What I wanted to examine in my play is contemporary anti-Semitism through the prejudices of decent people. Sadly that’s not an oxymoron. Apologies to the gifted Spike Lee and his fine film BlacKk Klansman, but it’s easy to portray pure hate. Violence, name calling, evil vs. good. Forgive the pun, but that’s all so black and white. As a Jew, I’m not particularly worried about the hate mongers. As history has taught those who are willing to study it, the extremists aren’t the ones who pose the real threat, but the good people. They’re the ones who look away, who don’t speak up and let the hatred flourish in their name.

But how to show that? We live in a polarized society where increasingly it’s difficult to explain why something happened. An historical event, a political choice; if you dare try, you’re as often as not hit with accusations that you’re agreeing with that point of view. If you can’t explain, you can’t reason or think and you’re certainly not listening, and very soon our society degrades its simple ability to understand.

What I did in A Black and White Cookie is flip Jew hatred upside down through the prejudices of two African Americans, leaning into the recent spate of violence against Orthodox Jews in major cities and underscoring the sad reality that the strong historic alliance between Jews and blacks in the fight for equal rights has frayed. While there’s a long list of contestants for this title, Jews and blacks have been screwed the most by the world.

In the play, Harold Wilson is a gruff, no nonsense Republican and Vietnam Vet in his late 60s, who must close his newsstand in the East Village after 30 years because of an exorbitant rent increase. His 30-something smart and very protective niece Carol Wilson owns a toy store in Clearwater, Florida, where she’s going to move her uncle once they’ve sold his house.

Hate doesn’t spring from nowhere. It has its own twisted logic. Both Harold and Carol Wilson had a tragic situation involving the death of a loved one which they blame on the Jews, who didn’t act because they were racist but greedy and duplicitous. Now they believe all Jews are that way.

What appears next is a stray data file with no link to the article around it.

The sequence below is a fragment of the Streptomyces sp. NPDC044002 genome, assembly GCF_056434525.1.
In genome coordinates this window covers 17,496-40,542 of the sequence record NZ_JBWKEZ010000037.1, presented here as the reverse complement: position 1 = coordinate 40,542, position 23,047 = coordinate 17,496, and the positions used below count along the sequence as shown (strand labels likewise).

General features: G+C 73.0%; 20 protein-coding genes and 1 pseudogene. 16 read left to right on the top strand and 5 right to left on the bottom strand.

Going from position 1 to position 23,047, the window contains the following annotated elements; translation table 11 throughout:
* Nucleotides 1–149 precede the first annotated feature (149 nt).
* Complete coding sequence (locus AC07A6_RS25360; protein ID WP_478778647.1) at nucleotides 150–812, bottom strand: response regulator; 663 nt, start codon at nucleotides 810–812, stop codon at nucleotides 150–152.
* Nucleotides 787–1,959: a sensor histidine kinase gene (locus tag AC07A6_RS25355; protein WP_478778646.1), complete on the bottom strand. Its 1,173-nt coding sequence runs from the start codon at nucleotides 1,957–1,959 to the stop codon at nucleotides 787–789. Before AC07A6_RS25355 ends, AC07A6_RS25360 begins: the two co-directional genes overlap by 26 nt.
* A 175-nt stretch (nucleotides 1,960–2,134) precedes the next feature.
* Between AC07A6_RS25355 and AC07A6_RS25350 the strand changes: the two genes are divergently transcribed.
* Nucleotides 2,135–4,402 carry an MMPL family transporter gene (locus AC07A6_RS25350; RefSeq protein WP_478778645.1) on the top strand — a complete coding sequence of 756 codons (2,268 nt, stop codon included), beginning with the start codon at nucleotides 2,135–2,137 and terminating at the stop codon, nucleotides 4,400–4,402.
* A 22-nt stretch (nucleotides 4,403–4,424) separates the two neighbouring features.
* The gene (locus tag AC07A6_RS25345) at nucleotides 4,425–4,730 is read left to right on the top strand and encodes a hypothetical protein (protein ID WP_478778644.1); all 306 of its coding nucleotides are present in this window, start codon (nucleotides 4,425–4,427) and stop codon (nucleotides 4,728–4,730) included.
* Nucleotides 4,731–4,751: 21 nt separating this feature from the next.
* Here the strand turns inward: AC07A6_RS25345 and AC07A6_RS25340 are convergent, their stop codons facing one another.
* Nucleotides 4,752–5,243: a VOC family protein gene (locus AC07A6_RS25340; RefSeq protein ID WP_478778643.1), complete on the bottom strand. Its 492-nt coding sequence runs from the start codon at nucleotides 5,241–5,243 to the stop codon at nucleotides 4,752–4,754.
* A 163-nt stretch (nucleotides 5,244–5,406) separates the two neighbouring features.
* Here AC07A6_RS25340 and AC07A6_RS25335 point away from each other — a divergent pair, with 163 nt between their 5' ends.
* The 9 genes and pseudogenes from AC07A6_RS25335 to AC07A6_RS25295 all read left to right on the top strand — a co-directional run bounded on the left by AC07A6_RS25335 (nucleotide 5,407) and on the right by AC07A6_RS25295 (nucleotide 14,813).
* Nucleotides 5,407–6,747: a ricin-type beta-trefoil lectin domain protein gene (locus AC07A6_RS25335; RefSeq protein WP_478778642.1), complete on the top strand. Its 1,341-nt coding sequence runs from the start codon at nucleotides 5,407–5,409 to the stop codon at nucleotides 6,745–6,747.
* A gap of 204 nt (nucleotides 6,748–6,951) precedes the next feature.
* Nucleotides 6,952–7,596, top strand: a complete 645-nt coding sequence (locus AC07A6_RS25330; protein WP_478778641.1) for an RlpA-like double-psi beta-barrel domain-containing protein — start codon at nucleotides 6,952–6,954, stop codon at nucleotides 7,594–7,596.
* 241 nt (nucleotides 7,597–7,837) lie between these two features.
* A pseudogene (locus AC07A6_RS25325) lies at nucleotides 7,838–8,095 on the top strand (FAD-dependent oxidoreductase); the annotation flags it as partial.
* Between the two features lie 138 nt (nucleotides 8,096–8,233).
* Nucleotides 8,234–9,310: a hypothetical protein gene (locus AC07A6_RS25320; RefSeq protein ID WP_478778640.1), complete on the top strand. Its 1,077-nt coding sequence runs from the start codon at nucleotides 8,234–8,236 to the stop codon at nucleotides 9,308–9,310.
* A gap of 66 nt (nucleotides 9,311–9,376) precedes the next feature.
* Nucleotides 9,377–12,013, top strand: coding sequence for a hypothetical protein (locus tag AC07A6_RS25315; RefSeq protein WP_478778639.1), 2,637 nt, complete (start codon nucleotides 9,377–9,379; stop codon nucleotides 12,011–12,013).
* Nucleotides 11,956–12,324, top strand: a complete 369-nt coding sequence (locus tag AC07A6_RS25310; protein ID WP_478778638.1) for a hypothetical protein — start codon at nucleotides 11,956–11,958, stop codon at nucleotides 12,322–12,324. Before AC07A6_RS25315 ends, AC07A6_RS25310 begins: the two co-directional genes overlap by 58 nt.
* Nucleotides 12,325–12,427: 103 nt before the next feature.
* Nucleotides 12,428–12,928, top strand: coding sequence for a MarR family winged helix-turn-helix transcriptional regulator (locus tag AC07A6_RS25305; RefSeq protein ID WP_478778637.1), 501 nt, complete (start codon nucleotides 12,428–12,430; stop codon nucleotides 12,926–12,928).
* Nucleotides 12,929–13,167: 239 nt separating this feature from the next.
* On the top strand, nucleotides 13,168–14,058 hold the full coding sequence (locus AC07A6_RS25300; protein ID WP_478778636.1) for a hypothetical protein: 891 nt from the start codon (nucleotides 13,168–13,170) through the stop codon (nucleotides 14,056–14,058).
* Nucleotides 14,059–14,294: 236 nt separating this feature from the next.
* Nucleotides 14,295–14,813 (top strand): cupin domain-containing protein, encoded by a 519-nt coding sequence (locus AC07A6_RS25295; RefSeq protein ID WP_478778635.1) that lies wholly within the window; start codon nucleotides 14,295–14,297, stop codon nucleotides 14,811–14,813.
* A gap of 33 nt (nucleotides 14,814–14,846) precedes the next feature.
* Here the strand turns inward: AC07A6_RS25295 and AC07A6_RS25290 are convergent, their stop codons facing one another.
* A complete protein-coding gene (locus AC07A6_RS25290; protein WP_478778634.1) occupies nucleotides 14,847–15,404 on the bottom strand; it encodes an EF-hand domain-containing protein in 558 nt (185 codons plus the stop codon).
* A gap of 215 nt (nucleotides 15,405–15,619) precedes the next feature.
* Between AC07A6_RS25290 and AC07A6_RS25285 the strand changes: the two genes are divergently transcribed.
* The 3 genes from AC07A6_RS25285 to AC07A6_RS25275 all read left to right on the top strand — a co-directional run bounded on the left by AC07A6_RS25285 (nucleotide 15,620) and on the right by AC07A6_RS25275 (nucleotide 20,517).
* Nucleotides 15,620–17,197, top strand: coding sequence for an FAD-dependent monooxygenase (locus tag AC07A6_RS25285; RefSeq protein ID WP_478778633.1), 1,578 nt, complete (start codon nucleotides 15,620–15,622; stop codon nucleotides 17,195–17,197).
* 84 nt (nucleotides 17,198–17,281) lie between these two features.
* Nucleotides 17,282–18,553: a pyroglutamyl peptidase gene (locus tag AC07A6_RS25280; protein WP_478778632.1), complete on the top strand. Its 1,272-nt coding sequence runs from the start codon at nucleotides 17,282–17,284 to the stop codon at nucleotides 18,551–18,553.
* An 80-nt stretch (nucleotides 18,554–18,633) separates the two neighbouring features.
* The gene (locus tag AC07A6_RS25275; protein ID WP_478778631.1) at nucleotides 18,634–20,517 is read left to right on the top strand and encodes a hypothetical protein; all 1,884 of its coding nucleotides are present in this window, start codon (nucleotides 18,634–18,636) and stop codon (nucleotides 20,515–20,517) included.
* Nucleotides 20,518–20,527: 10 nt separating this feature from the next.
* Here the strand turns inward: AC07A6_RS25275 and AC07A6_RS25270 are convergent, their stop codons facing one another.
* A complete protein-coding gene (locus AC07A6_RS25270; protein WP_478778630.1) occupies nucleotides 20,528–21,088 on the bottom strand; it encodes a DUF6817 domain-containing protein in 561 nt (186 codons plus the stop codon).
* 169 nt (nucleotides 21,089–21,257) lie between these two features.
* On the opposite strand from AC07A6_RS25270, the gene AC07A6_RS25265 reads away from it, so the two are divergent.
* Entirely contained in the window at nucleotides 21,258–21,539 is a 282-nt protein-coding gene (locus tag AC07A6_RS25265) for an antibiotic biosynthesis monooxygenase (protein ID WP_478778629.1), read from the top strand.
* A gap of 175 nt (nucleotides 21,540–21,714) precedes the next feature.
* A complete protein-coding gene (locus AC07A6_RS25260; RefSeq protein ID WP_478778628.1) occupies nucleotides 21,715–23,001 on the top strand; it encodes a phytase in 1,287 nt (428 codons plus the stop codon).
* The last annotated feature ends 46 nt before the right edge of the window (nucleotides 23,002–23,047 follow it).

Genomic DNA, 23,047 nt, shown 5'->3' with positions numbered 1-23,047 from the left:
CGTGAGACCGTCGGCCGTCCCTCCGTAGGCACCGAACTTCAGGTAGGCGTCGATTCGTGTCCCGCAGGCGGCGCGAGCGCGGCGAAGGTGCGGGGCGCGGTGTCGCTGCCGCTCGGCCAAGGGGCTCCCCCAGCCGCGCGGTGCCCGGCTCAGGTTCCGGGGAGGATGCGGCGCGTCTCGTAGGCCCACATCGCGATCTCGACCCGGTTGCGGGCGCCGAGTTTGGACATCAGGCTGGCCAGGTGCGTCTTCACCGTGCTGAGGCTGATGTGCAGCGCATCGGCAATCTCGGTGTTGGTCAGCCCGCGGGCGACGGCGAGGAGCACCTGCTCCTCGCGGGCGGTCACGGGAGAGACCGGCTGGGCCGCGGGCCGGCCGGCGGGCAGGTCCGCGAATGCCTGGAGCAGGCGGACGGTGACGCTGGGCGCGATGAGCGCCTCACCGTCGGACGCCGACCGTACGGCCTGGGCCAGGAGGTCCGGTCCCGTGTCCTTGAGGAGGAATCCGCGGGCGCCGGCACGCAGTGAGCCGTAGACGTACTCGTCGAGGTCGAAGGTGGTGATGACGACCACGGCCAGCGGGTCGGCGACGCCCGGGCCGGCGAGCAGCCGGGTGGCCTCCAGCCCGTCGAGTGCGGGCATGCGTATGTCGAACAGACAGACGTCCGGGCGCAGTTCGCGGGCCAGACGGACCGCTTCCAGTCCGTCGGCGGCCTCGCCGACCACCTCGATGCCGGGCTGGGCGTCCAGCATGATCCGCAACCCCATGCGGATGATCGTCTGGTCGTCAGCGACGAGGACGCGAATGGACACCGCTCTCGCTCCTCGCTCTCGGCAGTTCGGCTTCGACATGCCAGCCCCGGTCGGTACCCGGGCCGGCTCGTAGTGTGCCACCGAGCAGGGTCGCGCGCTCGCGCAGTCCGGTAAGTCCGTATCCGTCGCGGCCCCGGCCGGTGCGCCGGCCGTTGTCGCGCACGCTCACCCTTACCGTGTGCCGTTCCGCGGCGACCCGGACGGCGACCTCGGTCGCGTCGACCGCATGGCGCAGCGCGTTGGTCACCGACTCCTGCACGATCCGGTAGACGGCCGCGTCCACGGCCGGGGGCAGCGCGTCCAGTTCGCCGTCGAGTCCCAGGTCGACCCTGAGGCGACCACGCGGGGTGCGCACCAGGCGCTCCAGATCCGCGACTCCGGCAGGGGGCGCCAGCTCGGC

The precarious balance I walk is showing the rationale for hate without justifying the hate, while still portraying Harold and Carol as otherwise sympathetic and good people. The irony is the target of their prejudice is Albie Sands, a non-practicing atheistic Jewish Communist. If you want a picture of Albie, imagine that Bernie Sanders fell on hard times early in his life and ultimately became homeless, while still preaching his political philosophy.

But A Black and White is about more than anti-Semitism. It’s a window into all hatred. There’s no difference between hating a Jew or any other minority except the reason and the pejorative names. Hate is hate and wrong no matter where it comes from and no matter whom is the target.

When a person becomes one of "those people," they’re suddenly not like us. And if they’re not like us, they can be treated differently. They don’t have quite the claim to their place in society. They’re somewhat delegitimized. A person so devalued becomes fair game to any manner of assaults and deprecations, physical, emotional and political. The good and decent people with odious views of “those people” will certainly not raise a hand against them, figuratively or literally, but nor will they raise their voice.

After all, it’s one of "those people" lying on the street, bleeding.

At the end of the day, the play about a theme is just about people. A writer can imagine themselves as Thomas Paine, rousing a rebellion against the Crown, but there are no speeches in my play. I leave that to the politicians. A Black and White Cookie is about two older guys who are superficially strikingly different, yet develop a powerful friendship because neither will go quietly into that good night.

It’s also very much about faith. Not faith in an organized religion or even faith in God. It’s about faith in ourselves and each other as human beings, a simple concept that if we care about each other and get past all the slogans and stereotypes, we might actually like what we find. Another human being.